Each form has space for 1-3 mods, depending on your form level, but the mods are standard stuff like faster reload time, more damage, larger magazines, etc. There are slightly more interesting mods that are specific to each form but even then we’re talking more projectiles for the shotgun or a bigger blast radius for the rocket launcher. You also get slots for personal mods that grant, say, more life or lower energy costs. Not super exciting.

And that brings us to the other part of combat, which are your special abilities. I wasn’t kidding when I mentioned before that these are basically Star Wars Force powers. In the beginning, your only ability is Launch (telekinesis – throw objects at enemies) but you later get access to a shield, a dash, a charm [ability to have enemies fight on your side for a short time], and finally, levitation. Each ability can be upgraded with skill points, with at least one major upgrade – for example, you can grab grenades and send them away with Launch, or you can use your dash as an attack.

I have a slightly higher opinion of your character’s Force powers than most of the weapons and mods. While there’s a bit more variety here, you’ll probably just end up using Launch to kill bad guys faster and the dash to move around. The shield and charm abilities are just situationally useful and levitation is really only used to progress through certain areas.

This probably makes combat sound pretty bad overall, but in reality it’s generally fun if for no other reason than you’re basically an overpowered Jedi Master with guns that goes around slaughtering everyone. But it just gets so repetitive. It just gets so repetitive. So. Repetitive.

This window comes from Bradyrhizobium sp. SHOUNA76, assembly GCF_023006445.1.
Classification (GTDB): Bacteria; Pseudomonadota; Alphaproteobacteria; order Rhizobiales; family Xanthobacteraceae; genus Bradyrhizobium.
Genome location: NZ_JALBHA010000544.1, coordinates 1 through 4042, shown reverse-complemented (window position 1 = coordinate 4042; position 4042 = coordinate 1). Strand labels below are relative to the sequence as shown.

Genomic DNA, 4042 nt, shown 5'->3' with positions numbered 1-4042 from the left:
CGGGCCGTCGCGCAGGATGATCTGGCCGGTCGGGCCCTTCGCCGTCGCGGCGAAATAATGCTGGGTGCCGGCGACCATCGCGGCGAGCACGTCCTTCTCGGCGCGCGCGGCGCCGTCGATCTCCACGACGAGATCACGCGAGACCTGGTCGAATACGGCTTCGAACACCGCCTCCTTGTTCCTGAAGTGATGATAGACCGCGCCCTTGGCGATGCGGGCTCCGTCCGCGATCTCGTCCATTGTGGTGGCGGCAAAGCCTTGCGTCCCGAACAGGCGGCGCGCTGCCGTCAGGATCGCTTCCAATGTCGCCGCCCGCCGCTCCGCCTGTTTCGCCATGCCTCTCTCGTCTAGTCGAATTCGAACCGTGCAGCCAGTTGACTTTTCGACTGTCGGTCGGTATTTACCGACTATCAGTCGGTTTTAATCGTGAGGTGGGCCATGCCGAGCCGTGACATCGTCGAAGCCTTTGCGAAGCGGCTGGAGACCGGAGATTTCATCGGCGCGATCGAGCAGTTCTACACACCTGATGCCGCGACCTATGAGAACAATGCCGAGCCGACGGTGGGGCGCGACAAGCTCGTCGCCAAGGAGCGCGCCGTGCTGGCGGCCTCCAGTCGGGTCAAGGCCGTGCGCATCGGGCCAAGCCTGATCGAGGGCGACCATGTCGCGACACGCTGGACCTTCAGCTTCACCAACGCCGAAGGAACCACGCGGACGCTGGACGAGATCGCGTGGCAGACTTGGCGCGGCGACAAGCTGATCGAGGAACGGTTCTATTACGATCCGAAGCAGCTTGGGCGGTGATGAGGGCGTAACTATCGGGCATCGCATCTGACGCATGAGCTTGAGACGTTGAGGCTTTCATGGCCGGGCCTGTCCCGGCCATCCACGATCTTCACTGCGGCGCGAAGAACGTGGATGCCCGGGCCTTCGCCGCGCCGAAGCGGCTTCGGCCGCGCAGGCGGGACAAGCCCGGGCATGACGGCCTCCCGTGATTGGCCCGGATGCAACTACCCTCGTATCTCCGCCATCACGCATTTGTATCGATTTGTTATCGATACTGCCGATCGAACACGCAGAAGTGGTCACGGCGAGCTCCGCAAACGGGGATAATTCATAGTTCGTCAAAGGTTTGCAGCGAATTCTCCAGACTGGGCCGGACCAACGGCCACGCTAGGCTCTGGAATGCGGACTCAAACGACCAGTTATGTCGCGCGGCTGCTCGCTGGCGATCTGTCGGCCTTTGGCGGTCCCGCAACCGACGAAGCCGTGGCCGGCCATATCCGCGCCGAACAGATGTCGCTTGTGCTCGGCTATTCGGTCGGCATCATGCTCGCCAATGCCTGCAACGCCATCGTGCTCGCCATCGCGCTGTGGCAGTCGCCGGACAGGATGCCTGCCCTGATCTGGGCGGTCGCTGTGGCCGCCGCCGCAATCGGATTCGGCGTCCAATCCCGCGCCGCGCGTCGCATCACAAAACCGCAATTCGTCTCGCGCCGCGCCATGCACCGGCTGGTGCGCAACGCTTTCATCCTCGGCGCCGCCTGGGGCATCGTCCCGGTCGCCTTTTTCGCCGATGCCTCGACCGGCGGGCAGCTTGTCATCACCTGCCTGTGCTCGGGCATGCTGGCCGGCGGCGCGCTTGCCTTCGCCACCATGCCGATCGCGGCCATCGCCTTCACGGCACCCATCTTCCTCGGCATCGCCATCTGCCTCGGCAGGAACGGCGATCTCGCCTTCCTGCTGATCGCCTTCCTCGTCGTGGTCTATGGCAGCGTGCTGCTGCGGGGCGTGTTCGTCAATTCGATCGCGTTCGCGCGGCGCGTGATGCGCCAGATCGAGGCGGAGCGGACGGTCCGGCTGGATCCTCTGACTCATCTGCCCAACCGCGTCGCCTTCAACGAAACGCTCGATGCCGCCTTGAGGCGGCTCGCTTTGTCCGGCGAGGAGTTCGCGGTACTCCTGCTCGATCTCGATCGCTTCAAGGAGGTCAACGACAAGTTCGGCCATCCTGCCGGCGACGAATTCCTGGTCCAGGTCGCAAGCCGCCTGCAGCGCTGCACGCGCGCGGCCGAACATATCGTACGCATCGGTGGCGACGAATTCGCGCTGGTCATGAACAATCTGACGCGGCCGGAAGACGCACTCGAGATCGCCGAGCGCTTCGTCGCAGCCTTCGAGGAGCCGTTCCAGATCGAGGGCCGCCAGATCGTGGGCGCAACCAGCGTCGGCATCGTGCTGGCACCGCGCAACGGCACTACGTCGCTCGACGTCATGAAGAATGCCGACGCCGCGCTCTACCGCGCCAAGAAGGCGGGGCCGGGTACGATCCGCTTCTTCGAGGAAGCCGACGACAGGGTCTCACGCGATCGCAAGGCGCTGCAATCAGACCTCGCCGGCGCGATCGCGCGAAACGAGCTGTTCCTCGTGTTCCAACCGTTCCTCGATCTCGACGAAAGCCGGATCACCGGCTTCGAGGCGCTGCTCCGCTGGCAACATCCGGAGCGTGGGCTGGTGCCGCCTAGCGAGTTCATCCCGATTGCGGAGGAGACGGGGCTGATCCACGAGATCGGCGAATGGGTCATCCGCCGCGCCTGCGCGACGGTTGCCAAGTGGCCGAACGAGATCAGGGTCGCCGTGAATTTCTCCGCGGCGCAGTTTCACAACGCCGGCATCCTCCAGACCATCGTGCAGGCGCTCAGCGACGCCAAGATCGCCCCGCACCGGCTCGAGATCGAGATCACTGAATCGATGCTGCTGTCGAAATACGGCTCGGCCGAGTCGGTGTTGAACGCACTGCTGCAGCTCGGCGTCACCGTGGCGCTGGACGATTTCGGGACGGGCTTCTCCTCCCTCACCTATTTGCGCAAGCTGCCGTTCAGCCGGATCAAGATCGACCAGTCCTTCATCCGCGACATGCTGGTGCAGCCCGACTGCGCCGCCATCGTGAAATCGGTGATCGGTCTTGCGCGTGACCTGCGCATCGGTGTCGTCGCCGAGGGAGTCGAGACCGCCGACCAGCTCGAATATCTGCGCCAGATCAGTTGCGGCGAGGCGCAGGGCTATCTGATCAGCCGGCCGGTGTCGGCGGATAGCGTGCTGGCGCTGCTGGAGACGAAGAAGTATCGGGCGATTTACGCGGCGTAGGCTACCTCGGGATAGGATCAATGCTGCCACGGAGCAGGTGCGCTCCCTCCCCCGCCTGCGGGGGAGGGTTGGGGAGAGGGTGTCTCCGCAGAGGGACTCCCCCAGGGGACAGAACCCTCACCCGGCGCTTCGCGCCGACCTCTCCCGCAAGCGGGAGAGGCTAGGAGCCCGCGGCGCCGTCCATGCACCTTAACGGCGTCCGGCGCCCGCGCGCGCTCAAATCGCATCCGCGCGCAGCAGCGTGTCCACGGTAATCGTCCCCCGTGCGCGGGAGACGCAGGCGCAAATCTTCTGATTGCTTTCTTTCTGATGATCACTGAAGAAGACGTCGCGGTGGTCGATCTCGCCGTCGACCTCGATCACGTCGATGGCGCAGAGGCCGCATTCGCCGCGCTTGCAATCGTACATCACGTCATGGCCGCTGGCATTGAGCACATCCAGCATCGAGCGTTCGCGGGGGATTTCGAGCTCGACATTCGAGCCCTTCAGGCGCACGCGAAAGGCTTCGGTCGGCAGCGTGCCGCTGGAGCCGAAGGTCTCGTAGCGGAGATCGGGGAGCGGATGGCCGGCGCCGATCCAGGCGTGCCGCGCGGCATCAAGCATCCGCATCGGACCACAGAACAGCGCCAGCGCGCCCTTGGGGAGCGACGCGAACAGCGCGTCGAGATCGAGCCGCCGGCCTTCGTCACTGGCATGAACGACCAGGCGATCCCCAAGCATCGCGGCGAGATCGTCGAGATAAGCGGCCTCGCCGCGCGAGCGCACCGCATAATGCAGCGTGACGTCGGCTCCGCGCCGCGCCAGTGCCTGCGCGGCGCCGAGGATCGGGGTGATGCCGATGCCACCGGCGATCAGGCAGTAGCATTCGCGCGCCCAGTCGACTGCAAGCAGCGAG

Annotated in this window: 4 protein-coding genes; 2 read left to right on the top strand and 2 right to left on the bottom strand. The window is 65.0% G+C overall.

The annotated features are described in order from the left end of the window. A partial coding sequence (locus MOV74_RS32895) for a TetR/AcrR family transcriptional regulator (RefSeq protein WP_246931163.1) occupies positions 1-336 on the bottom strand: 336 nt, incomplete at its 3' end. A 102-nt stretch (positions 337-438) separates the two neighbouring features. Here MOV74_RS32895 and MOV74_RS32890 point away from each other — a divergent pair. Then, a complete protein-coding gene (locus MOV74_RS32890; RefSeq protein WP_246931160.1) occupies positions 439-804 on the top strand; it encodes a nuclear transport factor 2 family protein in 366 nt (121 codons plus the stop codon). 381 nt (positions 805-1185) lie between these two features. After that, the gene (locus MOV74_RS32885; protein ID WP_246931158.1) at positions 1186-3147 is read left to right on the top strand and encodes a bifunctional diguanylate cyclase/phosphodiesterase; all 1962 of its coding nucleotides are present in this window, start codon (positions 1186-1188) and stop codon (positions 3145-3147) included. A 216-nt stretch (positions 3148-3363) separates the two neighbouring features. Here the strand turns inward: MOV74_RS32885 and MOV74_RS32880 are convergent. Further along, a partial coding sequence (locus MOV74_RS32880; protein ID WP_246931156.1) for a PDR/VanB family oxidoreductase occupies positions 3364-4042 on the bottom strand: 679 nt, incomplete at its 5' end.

My biggest issue with Control is that it has so little depth and variety. The game’s core gameplay loop is formulaic: go to this new area, kill bad guys, show a cutscene. Oh wait, now you have to go somewhere else because [generic reason]. Rinse and repeat. And maybe that’s an oversimplification – after all, couldn’t you reduce most shooters to the same basic idea? I always think of a series like Uncharted that manages to shake up the formula and keep things fresh whether you’re 5 or 15 hours into the game.

Go here and cleanse this item, then go here and cleanse this item, then…

There’s one section near the end of Control (no spoilers) where you have to use some switches while getting attacked by the same old bad guys. And the most unique part of the encounter is that it takes ~10 seconds to activate a switch, and if you get hit while doing so it gets cancelled and you have to redo it. That’s it.

The lack of depth extends to other parts of the game as well.

Occasionally you’ll get time-sensitive Bureau mission alerts that consist of you going to a certain area and well, clearing waves of bad guys. Completing these gets you currency that you can use to buy more meaningless generic upgrades.

The side quests are just a mixture of boss fights (to be fair, some of these are a bit more interesting than the typical bosses during the campaign) and fetch/kill quests.

And your character’s skill trees are, well, not even skill trees. They’re like palm trees with the rare branch. And the majority of upgrades are vanilla: think something like +20% health or +30% melee damage.

Even the story suffers from this problem. Many of the story beats are fairly telegraphed, and there are no real crazy twists or amazing revelations. What you see is what you get.

So should you buy, borrow or ignore Control? Well, the good news is you can get it on sale for < $30 (PC). And even though it feels like I spent the past 20 paragraphs bashing the game completely, truth be told the game is decent. It’s okay. I don’t feel like I wasted the time I spent, I’m just disappointed after coming in with high expectations.

Individually, there are parts of Control that are incredibly well done (such as the art direction and design) but the sum of these parts just doesn’t rise to the heights of the accolades it has earned. That’s my take.

Control is available for PC, Xbox One, and PlayStation 4.

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3 years ago